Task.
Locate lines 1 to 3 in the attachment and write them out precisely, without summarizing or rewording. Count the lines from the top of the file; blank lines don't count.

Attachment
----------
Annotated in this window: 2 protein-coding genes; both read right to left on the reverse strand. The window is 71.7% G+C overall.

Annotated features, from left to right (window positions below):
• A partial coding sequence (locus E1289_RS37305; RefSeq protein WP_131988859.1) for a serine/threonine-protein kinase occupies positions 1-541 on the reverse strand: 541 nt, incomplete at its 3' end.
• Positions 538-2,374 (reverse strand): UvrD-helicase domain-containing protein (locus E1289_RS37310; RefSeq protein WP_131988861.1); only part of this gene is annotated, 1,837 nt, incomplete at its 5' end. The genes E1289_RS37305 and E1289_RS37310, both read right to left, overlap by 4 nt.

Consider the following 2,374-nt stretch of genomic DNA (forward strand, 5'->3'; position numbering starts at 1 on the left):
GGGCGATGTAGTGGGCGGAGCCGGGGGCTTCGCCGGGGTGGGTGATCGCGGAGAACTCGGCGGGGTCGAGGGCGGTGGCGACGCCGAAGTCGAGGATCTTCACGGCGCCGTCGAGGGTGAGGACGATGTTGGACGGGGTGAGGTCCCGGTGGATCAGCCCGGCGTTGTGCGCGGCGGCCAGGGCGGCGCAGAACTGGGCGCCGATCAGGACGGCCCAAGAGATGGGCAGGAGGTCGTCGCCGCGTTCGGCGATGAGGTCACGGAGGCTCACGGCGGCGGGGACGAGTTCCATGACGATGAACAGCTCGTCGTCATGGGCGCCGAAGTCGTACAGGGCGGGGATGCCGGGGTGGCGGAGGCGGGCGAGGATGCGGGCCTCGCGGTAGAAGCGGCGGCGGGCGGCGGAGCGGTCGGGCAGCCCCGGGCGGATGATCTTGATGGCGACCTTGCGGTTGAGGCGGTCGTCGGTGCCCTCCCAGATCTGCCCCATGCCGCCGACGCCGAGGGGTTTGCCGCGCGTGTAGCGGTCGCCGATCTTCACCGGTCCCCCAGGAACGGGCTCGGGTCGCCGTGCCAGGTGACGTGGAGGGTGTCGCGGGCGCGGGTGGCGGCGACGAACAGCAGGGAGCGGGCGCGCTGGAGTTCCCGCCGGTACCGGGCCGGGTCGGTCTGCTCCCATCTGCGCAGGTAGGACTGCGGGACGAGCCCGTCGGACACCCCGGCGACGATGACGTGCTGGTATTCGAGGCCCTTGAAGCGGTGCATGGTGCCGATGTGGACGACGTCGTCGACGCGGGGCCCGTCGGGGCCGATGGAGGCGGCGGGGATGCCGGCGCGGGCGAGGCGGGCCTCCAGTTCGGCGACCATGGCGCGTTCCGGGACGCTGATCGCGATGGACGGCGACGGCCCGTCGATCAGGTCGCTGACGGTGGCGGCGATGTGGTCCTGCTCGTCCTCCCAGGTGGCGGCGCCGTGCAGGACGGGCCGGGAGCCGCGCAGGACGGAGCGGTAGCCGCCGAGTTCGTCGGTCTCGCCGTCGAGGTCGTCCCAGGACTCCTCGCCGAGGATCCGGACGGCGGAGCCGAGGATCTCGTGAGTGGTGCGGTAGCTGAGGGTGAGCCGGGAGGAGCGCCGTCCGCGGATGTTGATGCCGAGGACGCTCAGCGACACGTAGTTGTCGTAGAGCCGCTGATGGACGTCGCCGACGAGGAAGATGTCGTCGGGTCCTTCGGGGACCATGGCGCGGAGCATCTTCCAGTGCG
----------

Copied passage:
Annotated in this window: 2 protein-coding genes; both read right to left on the reverse strand. The window is 71.7% G+C overall.

Annotated features, from left to right (window positions below):
• A partial coding sequence (locus E1289_RS37305; RefSeq protein WP_131988859.1) for a serine/threonine-protein kinase occupies positions 1-541 on the reverse strand: 541 nt, incomplete at its 3' end.